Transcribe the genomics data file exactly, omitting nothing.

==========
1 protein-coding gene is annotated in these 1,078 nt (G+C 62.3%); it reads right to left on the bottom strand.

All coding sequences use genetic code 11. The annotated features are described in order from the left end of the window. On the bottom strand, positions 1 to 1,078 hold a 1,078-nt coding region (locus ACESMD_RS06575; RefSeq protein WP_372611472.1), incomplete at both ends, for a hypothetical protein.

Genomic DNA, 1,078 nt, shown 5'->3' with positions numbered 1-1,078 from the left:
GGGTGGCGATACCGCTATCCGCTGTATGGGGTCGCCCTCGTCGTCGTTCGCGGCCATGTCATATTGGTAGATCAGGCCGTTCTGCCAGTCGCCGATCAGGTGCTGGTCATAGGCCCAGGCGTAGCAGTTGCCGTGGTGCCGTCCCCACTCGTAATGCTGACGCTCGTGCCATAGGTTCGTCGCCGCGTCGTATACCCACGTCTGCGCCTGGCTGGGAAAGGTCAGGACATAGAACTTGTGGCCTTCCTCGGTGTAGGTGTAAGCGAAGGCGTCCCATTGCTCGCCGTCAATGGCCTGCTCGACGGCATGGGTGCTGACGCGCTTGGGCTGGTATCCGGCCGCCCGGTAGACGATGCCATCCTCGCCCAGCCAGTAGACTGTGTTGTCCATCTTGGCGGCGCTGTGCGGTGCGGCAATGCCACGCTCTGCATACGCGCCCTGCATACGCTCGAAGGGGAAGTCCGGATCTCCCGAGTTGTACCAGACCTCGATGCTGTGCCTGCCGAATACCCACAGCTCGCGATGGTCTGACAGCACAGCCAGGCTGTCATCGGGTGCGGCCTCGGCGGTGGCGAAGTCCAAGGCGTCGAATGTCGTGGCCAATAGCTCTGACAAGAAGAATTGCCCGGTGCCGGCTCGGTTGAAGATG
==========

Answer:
1 protein-coding gene is annotated in these 1,078 nt (G+C 62.3%); it reads right to left on the bottom strand.

All coding sequences use genetic code 11. The annotated features are described in order from the left end of the window. On the bottom strand, positions 1 to 1,078 hold a 1,078-nt coding region (locus ACESMD_RS06575; RefSeq protein WP_372611472.1), incomplete at both ends, for a hypothetical protein.

Genomic DNA, 1,078 nt, shown 5'->3' with positions numbered 1-1,078 from the left:
GGGTGGCGATACCGCTATCCGCTGTATGGGGTCGCCCTCGTCGTCGTTCGCGGCCATGTCATATTGGTAGATCAGGCCGTTCTGCCAGTCGCCGATCAGGTGCTGGTCATAGGCCCAGGCGTAGCAGTTGCCGTGGTGCCGTCCCCACTCGTAATGCTGACGCTCGTGCCATAGGTTCGTCGCCGCGTCGTATACCCACGTCTGCGCCTGGCTGGGAAAGGTCAGGACATAGAACTTGTGGCCTTCCTCGGTGTAGGTGTAAGCGAAGGCGTCCCATTGCTCGCCGTCAATGGCCTGCTCGACGGCATGGGTGCTGACGCGCTTGGGCTGGTATCCGGCCGCCCGGTAGACGATGCCATCCTCGCCCAGCCAGTAGACTGTGTTGTCCATCTTGGCGGCGCTGTGCGGTGCGGCAATGCCACGCTCTGCATACGCGCCCTGCATACGCTCGAAGGGGAAGTCCGGATCTCCCGAGTTGTACCAGACCTCGATGCTGTGCCTGCCGAATACCCACAGCTCGCGATGGTCTGACAGCACAGCCAGGCTGTCATCGGGTGCGGCCTCGGCGGTGGCGAAGTCCAAGGCGTCGAATGTCGTGGCCAATAGCTCTGACAAGAAGAATTGCCCGGTGCCGGCTCGGTTGAAGATG